–. “Slavery and the Archive,” ed. with Brian Connolly, special issue, History of the Present 6, no. 2 (2016): 105–215.

–. The House on Diamond Hill: A Cherokee Plantation Story (Chapel Hill: Univ. of North Carolina Press, 2010).

Thavolia Glymph, Out of the House of Bondage: The Transformation of the Plantation Household (Cambridge: Cambridge Univ. Press, 2008).

Stephanie Smallwood, Saltwater Slavery: A Middle Passage from Africa to American Diaspora (Cambridge, MA: Harvard Univ. Press, 2007).

Wendy Anne Warren, “‘The cause of her grief’: The Rape of a Slave in Early New England,” The Journal of American History 93, no. 4 (2007): 1031–1049.

Stephanie M.H. Camp, Closer to Freedom: Enslaved Women and Everyday Resistance in the Plantation South (Chapel Hill: Univ. of North Carolina Press, 2004).

Early America, Racialization, and Racial Entanglements

Who’s Black and Why? A Hidden Chapter from the Eighteenth-Century Invention of Race, ed. Henry Louis Gates Jr. and Andrew S. Curran (Cambridge, MA: Harvard Univ. Press, 2022).

Kirsten Silva Gruesz, Cotton Mather’s Spanish Lessons: A Story of Language, Race, and Belonging in the Early Americas (Cambridge, MA: Harvard Univ. Press, 2022).

Gerald Horne, The Apocalypse of Settler Colonialism: The Roots of Slavery, White Supremacy, and Capitalism in 17th Century North America and the Caribbean (New York: Monthly Review Press, 2017).

Cassander L. Smith, Black Africans in the British Imagination: English Narratives of the Early Atlantic World (Baton Rouge: Louisiana State Univ. Press, 2016).

In the nineteenth century:

Brigitte Fielder, Relative Races: Genealogies of Interracial Kinship in Nineteenth-Century America (Durham: Duke Univ. Press, 2020).

Black-Indigenous Studies and Black-Indigenous Relations

Tiffany Lethabo King, The Black Shoals: Offshore Formations of Black and Native Studies (Durham, NC: Duke Univ. Press, 2019).

Tiya Miles, Ties that Bind: The Story of an Afro-Cherokee Family in Slavery and Freedom (Oakland: Univ. of California Press, 2015).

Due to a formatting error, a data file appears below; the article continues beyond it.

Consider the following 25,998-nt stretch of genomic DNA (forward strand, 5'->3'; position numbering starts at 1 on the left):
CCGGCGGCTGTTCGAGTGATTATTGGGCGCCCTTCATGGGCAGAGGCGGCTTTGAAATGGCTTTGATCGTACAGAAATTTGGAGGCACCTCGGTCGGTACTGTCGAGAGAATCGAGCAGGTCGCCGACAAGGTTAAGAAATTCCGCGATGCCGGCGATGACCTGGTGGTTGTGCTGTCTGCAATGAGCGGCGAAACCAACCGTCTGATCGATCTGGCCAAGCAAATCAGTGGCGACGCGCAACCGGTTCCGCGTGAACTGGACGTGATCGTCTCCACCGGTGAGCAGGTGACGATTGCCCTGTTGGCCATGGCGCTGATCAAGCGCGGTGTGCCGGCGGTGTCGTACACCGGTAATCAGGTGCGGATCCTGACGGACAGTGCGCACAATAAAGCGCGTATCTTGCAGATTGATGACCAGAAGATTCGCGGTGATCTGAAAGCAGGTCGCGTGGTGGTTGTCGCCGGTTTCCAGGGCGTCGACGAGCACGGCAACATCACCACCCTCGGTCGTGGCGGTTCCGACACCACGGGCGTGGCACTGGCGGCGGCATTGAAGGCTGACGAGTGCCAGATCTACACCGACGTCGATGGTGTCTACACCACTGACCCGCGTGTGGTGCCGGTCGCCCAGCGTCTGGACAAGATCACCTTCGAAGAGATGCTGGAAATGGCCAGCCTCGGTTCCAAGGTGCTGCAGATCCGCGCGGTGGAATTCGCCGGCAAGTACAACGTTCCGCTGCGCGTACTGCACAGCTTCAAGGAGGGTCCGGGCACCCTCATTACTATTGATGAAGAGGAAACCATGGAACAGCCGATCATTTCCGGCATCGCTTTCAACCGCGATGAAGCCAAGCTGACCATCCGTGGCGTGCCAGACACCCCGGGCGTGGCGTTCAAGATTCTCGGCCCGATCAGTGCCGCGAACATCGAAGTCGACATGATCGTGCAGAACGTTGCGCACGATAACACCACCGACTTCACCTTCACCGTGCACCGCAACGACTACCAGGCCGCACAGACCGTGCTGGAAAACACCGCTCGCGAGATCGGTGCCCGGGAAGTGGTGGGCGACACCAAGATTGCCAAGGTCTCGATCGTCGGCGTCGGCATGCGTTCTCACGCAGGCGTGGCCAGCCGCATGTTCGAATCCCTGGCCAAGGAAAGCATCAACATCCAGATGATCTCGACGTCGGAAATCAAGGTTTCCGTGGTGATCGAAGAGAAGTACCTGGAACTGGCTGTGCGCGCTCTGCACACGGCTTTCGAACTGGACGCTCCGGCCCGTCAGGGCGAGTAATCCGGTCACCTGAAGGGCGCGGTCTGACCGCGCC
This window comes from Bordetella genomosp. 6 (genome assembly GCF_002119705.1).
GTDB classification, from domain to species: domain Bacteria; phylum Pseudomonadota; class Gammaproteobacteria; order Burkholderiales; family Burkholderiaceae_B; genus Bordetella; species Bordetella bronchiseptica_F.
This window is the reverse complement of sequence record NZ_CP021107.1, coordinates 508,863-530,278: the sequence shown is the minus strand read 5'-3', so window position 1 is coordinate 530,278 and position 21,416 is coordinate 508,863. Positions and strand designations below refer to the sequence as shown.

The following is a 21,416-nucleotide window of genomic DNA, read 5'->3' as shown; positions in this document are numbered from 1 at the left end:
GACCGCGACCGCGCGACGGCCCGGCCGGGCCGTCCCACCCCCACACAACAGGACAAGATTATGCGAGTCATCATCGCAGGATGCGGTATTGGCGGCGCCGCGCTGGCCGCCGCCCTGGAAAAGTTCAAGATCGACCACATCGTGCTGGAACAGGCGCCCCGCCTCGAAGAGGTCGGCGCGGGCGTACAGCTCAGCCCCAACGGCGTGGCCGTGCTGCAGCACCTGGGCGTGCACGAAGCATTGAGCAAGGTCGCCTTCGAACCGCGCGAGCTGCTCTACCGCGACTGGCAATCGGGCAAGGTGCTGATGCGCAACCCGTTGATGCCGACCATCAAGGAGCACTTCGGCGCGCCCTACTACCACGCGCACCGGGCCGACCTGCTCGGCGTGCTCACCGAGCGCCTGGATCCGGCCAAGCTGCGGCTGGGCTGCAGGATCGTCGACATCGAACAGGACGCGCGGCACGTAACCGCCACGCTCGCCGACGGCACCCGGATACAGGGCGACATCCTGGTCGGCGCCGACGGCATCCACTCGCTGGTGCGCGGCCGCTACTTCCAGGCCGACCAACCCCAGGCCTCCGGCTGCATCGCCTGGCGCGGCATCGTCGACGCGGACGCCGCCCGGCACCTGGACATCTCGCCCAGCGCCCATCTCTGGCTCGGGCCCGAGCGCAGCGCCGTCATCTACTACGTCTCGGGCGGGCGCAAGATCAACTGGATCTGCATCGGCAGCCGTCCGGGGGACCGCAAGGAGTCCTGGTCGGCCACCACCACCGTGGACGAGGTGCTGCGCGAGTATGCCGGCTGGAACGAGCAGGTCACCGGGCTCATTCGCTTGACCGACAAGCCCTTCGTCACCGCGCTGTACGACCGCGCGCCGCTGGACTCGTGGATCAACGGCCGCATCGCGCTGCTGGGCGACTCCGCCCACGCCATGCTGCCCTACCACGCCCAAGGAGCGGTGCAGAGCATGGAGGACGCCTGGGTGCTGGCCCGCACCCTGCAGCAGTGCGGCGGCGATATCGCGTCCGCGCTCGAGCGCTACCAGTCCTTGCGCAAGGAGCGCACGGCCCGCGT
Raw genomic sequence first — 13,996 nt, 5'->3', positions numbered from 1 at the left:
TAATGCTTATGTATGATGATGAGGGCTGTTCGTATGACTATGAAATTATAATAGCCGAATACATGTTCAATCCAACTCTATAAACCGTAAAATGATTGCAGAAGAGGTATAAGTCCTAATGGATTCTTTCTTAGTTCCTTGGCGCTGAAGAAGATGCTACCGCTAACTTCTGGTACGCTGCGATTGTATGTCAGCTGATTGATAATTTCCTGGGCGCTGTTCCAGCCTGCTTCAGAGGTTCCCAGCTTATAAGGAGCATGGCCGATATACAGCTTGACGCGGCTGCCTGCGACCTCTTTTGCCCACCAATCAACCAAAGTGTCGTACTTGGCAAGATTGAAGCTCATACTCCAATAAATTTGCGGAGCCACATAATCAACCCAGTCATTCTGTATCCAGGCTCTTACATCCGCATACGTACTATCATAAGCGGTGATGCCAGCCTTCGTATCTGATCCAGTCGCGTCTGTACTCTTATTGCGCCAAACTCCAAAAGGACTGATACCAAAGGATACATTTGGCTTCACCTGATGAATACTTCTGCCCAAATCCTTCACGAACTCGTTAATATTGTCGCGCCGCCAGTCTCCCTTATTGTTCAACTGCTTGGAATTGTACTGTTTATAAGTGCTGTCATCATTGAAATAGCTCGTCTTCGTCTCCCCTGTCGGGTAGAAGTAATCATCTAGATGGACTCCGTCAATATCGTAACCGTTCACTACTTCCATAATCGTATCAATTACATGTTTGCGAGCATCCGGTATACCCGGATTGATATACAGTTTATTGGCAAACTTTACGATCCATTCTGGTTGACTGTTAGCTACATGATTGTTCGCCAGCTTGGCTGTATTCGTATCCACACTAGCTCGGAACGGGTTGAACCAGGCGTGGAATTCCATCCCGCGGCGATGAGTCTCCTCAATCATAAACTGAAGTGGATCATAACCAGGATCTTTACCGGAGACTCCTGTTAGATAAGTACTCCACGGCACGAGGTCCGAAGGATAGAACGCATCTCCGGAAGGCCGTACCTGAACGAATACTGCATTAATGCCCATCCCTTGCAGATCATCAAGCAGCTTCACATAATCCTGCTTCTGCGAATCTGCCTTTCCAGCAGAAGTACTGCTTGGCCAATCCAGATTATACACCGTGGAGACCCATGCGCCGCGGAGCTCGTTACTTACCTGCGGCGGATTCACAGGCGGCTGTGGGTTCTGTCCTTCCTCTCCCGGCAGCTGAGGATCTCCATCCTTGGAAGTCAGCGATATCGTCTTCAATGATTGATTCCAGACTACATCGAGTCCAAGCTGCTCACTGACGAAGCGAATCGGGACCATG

–. African Cherokees in Indian Territory: From Chattel to Citizens (Chapel Hill: Univ. of North Carolina Press, 2008).

Selected Theoretical Contexts

Christina Sharpe, In the Wake: On Blackness and Being (Durham, NC: Duke Univ. Press, 2016).

Katherine McKittrick and Sylvia Wynter, Sylvia Wynter: On Being Human as Praxis (Durham, NC: Duke Univ. Press, 2014).

Saidiya Hartman, “Venus in Two Acts,” Small Axe 12, no. 2 (2008): 1–14.

Cheryl I. Harris, “Whiteness as Property,” Harvard Law Review Vol. 106, No. 8 (Jun., 1993), pp. 1707-1791.

Hortense J. Spillers, “Mama’s Baby, Papa’s Maybe: An American Grammar Book,” Diacritics 17, no. 2 (1987): 64–81.

Online Resources on the History of Slavery and the African Diaspora

Voyages: The Trans-Atlantic Slave Trade Database​: ​https://www.slavevoyages.org/

First Blacks in the Americas: ​http://firstblacks.org/en/

Africans in America: ​https://www.pbs.org/wgbh/aia/home.html

Africans Americans and the End of Slavery in Massachusetts: https://www.masshist.org/endofslavery/index.php?id=57

Teaching ideas

Below are Teacher Resources for the Common Reading Initiative. Please click the links for PDF documents.

Discussion prompts

Assignment: historical contexts

Assignment: motif tracing

Assignment: translation

Lesson plan: close reading

Common Reading Initiative Committee

Anna Brickhouse, University of Virginia
Tara A. Bynum, University of Iowa
Brigitte Fielder, University of Wisconsin
April Langley, University of South Carolina
Cassander Smith, University of Alabama
Kaitlin Tonti, Albright College

For more information about the initiative or the teaching resources available on this page, you can contact the following committee members:

Anna Brickhouse: acb2hf@virginia.edu
April Langley: langlea@mailbox.sc.edu
Kaitlin Tonti: ktonti2@gmail.com